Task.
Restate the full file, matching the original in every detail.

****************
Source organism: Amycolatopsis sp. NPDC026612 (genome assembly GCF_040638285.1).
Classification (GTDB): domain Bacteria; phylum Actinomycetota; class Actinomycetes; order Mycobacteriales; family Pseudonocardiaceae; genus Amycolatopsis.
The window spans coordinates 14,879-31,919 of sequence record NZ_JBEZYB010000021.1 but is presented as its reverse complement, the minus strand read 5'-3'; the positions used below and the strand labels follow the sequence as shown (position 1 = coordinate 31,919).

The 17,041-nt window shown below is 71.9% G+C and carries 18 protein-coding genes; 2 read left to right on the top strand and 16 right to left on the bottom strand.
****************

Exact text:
Source organism: Amycolatopsis sp. NPDC026612 (genome assembly GCF_040638285.1).
Classification (GTDB): domain Bacteria; phylum Actinomycetota; class Actinomycetes; order Mycobacteriales; family Pseudonocardiaceae; genus Amycolatopsis.
The window spans coordinates 14,879-31,919 of sequence record NZ_JBEZYB010000021.1 but is presented as its reverse complement, the minus strand read 5'-3'; the positions used below and the strand labels follow the sequence as shown (position 1 = coordinate 31,919).

The 17,041-nt window shown below is 71.9% G+C and carries 18 protein-coding genes; 2 read left to right on the top strand and 16 right to left on the bottom strand.